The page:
We’ve all experienced it or heard about it: Microsoft will turn off your flow if it hasn’t ran in the past 60 or 90 days. Most of your flows will possibly never experience this, but there are cases that will require some manual monitoring to make sure your flow doesn’t turn off accidentally.

In this blog, I’ll explain how you can by-pass this expiration limit

First of all, let’s clarify which limits apply to which plans.

Free/Trial plans

When you are using a free/trial plan (a plan that is not included within your Microsoft 365 plan), the expiration limit is set to 60 days. Meaning your flow will be turned off after 60 days of not having any successful triggers.

Microsoft 365 plans

When you are using a Power Automate license within your Microsoft 365 plan, the expiration limit is set to 90 days. Meaning your flow will be turned off after 90 days of not having any successful triggers.

Power Automate plan

When you are using a standalone Power Automate plan (e.g. Per flow plan), your flow will not be turned off. Even after months of not having any successful triggers. But having a premium license just for this sole purpose is a bit overkill isn’t it? So how do we prevent flows from accidentally being turned off?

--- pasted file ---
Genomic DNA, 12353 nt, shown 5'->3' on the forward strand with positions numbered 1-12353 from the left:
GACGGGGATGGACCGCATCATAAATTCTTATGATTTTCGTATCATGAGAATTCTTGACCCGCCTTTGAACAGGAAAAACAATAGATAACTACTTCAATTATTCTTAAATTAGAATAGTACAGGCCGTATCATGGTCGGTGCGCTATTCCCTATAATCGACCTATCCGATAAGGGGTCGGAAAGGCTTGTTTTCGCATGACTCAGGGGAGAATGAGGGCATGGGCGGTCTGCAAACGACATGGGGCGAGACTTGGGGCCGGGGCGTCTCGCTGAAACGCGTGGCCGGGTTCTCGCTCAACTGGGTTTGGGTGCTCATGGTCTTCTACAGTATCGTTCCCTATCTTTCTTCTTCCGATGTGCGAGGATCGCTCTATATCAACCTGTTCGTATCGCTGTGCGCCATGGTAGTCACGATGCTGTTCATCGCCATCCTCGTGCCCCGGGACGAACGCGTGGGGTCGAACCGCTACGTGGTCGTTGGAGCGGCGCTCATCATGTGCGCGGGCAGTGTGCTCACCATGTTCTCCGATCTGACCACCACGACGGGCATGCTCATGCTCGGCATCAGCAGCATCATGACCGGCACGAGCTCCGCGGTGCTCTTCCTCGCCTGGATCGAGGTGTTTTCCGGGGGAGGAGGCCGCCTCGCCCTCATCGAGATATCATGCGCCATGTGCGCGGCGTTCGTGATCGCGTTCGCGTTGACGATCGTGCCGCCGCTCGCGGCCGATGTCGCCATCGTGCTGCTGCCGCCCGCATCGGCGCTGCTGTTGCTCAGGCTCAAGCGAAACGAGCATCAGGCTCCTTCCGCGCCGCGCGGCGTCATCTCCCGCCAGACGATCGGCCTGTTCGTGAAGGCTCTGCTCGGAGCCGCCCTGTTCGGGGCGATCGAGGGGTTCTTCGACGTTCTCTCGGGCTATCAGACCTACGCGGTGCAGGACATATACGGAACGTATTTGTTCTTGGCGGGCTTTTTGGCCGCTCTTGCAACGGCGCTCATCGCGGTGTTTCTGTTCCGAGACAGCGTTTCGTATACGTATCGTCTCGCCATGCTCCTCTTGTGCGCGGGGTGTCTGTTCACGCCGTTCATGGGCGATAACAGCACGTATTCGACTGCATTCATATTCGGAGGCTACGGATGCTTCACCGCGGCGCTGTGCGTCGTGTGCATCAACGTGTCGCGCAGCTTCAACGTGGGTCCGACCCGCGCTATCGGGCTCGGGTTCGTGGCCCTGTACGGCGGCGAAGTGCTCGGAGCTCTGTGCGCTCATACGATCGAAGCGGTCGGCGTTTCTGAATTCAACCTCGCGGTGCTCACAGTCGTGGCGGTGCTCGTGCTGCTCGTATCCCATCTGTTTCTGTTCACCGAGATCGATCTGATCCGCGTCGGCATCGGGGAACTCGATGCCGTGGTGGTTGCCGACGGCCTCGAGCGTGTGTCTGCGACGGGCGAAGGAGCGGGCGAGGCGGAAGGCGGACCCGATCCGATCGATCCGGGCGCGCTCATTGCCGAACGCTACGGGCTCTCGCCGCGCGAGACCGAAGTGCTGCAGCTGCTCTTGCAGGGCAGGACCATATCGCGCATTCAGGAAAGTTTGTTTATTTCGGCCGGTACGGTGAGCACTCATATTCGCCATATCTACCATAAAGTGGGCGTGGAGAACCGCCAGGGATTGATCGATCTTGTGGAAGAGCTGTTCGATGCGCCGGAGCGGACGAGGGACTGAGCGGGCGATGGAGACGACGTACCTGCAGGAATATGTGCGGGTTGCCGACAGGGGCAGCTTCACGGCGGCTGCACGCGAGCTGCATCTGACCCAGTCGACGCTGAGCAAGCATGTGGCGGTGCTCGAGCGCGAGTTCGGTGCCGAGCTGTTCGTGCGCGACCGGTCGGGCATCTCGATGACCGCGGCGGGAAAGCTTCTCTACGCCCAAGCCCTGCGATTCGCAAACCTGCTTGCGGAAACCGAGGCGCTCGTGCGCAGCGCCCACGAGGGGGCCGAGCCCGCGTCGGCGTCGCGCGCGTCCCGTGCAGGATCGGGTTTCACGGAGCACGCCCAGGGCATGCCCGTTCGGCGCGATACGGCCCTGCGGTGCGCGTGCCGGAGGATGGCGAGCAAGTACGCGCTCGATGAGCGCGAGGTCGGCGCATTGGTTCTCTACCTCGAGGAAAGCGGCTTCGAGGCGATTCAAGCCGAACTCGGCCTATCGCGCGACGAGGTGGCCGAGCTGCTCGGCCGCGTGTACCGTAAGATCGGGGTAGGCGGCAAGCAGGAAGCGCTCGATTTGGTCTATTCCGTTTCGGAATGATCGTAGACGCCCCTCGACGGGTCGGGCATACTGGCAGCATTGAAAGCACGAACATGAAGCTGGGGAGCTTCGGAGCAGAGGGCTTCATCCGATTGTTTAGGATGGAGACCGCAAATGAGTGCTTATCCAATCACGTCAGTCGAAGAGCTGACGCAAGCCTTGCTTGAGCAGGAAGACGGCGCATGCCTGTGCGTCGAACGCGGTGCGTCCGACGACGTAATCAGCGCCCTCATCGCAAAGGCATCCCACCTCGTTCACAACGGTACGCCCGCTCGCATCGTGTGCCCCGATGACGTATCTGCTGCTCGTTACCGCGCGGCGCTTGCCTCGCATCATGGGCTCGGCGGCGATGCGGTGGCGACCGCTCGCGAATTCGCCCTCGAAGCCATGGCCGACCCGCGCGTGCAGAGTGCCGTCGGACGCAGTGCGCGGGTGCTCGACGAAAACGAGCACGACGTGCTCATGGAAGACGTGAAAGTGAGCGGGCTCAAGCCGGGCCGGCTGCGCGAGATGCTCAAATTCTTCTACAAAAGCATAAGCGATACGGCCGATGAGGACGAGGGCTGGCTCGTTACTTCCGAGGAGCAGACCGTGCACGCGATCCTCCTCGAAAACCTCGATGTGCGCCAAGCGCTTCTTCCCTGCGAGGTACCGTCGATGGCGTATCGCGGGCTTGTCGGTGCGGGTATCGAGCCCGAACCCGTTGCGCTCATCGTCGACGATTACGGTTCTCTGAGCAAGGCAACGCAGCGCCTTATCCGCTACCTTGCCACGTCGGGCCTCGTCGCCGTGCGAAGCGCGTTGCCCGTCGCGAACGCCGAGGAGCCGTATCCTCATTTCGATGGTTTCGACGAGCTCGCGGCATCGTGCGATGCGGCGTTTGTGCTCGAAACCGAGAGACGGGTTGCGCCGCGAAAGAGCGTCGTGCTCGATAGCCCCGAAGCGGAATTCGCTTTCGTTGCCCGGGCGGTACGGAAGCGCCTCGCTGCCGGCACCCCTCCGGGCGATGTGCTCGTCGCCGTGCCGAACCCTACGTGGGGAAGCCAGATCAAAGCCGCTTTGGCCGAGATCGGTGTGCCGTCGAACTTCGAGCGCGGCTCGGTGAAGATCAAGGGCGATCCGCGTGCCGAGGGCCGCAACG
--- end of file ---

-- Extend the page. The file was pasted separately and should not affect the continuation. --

When your flow is about to expire, the flow owner(s) will receive an email message, stating the flow is about to expire and it will be turned off in 7 days:


This should mean you should manually trigger the flow to make sure it won’t be turned off in 7 days. If you don’t do this, 7 days later you will receive a notification that your flow has been turned off:


This is where you can manually turn your flow back on, but then there is a possibility you have missed some flow runs.

As described above, you can act manually on the notifications you’ll receive. A better way is to automate this process so you won’t be bothered with manual labor. We need to configure the following for this:

  • Trigger
  • Variables
  • Turn on flow
  • Delete email

Trigger

The second notification mail (in which you’ll get informed the flow has been turned off) is a good starting point. We have a trigger (a new email), including filtering options (subject is always the same for these emails: Alert! Your flow has been turned off since it was not running). So we just create a new flow that has the When a new email arrives (V3) trigger from the Office 365 Outlook connector in it and we configure it as follows:


Variables

We also have all the other information we need to turn our flow back on:

  • Environment ID
  • Flow ID

These two parameters can be extracted by doing some ‘magic’ on the HTML content of the email itself. The email contains a button that will lead you to the flow, using the default URL:

https://flow.microsoft.com/manage/environments/<ENVIRONMENT ID>/flows/<FLOW ID>/details/...

To extract the environment ID and the flow ID, we add to Initialize variable actions into our flow and configure it as follows:

Environment ID


first(
        split(
                last(
                        split(
                                triggerOutputs()?['body/body'],
                                'https://flow.microsoft.com/manage/environments/'
                        )
                ),
                '/'
        )
)